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Leadless Cardiac Pacemakers

Section: Surgery
Effective Date: November 01, 2019
Revised Date: October 05, 2019
Last Reviewed: September 26, 2019

Description

Leadless pacemakers are self-contained in a hermetically sealed capsule.  The capsule houses battery and electronics to operate the system.  Similar to most pacing leads, the tip of the capsule includes a fixation mechanism and a monolithic controlled-release device. The controlled-release device elutes glucocorticosteroid to reduce acute inflammation at the implantation site. Leadless pacemakers have rate-responsive functionality, and current device longevity estimates are based on bench data. Estimates have suggested that these devices may last over ten years, depending on the programmed parameters.

Criteria

The Micra transcatheter pacing system may be considered medically necessary in individuals when both conditions below are met:

  1. The individual has symptomatic paroxysmal or permanent high-grade arteriovenous block or symptomatic bradycardia-tachycardia syndrome or sinus node dysfunction (sinus bradycardia or sinus pauses).
  2. The individual has a significant contraindication precluding placement of conventional single-chamber ventricular pacemaker leads such as any of the following:
  • History of an endovascular or cardiovascular implantable electronic device (CIED) infection or who are at high risk for infection
  • Limited access for transvenous pacing given venous anomaly, occlusion of axillary veins or planned use of such veins for a semi-permanent catheter or current or planned use of an AV fistula for hemodialysis
  • Presence of a bioprosthetic tricuspid valve

The Micra transcatheter pacing system is considered investigational in all other situations in which the above criteria are not met.

Policy Guidelines

Per the FDA label, the Micra Model MC1VR01 pacemaker is contraindicated for individuals who have the following types of devices implanted:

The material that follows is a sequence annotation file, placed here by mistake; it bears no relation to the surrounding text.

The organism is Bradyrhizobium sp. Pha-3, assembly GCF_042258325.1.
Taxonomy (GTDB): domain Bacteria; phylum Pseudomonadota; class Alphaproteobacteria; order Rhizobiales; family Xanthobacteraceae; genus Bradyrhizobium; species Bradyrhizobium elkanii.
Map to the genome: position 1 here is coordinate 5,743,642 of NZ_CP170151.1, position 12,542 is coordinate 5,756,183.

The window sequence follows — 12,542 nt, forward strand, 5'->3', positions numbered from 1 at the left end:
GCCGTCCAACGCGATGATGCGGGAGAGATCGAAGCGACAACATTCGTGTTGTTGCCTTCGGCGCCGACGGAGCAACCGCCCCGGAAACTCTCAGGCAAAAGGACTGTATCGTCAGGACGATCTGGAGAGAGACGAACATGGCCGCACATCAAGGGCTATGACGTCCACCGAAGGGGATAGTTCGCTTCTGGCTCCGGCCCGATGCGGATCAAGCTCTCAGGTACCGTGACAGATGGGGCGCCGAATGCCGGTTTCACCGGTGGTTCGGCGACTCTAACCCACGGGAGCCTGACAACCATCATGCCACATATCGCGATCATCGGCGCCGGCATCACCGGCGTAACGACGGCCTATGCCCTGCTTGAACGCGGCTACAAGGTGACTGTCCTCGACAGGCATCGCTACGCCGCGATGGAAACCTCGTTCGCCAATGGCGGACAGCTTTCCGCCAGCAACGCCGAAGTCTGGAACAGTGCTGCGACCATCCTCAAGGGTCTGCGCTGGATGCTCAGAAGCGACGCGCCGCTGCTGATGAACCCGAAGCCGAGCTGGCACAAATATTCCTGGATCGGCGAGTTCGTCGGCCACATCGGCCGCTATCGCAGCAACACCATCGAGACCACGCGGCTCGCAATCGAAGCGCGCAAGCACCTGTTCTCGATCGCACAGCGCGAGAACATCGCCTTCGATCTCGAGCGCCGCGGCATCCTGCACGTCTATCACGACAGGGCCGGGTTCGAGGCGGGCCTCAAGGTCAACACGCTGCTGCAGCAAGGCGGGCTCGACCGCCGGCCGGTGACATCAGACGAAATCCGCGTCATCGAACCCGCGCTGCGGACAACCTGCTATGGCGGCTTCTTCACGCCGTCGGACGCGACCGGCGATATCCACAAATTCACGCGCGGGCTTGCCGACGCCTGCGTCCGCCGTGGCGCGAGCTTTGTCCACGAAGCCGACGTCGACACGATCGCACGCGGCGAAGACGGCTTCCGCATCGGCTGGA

• An implanted device that would interfere with the implant of the Micra device in the judgment of the implanting physician
  • An implanted inferior vena cava filter
  • A mechanical tricuspid valve
  • An implanted cardiac device providing active cardiac therapy which may interfere with the sensing performance of the Micra device

As per the FDA label, the Micra Model MC1VR01 pacemaker is also contraindicated for individuals who have the following conditions:

  • Femoral venous anatomy unable to accommodate a 7.8 mm (23 French) introducer sheath or implant on the right side of the heart (for example, due to obstructions or severe tortuosity) 
  • Morbid obesity that prevents the implanted device to obtain telemetry communication within <12.5 cm (4.9 in) 
  • Known intolerance to titanium, titanium nitride, parylene C, primer for parylene C, polyether ether ketone, siloxane, nitinol, platinum, iridium, liquid silicone rubber, silicone medical adhesive, and heparin or sensitivity to contrast medical which cannot be adequately premedicated

As per the FDA label, the Micra Model MC1VR01 pacemaker should not be used in individuals for whom a single dose of 1.0 mg dexamethasone acetate cannot be tolerated because the device contains a molded and cured mixture of dexamethasone acetate with the target dosage of 272 μg dexamethasone acetate.  It is intended to deliver the steroid to reduce inflammation and fibrosis.

For axillary transvenous pacemakers, there is a concern that leads, or the generator could be impacted by the recoil of using a firearm (e.g., rifles or shotguns).  Thus, leadless cardiac pacemakers can provide an alternative for individuals who suffer lead fracture or malfunction from mechanical stress and may be considered when axillary venous access is present only on a side of the body that would not allow use of equipment producing such mechanical stress (e.g., a firearm).

Procedure Codes

33274 33275

Diagnosis Codes

G90.01 I44.1 I44.2 I45.2 I45.3 I45.5 I47.2
I48.0 I48.11 I48.19 I48.20 I48.21 I48.3 I48.4
I48.91 I48.92 I49.3 I49.5 R00.1

Professional Statements and Societal Positions Guidelines

American College of Cardiology Foundation et al

The American College of Cardiology Foundation, American Heart Association, and Heart Rhythm Society’s (2012) focused update on device-based therapy of cardiac rhythm abnormalities incorporated into their joint 2008 guidelines for device-based therapy of cardiac rhythm abnormalities does not include recommendations on leadless cardiac pacemakers.

The Heart Rhythm Society and American College of Cardiology Foundation (2012) expert consensus statement on pacemaker device and mode selection did not include recommendations on leadless cardiac pacemakers.

Links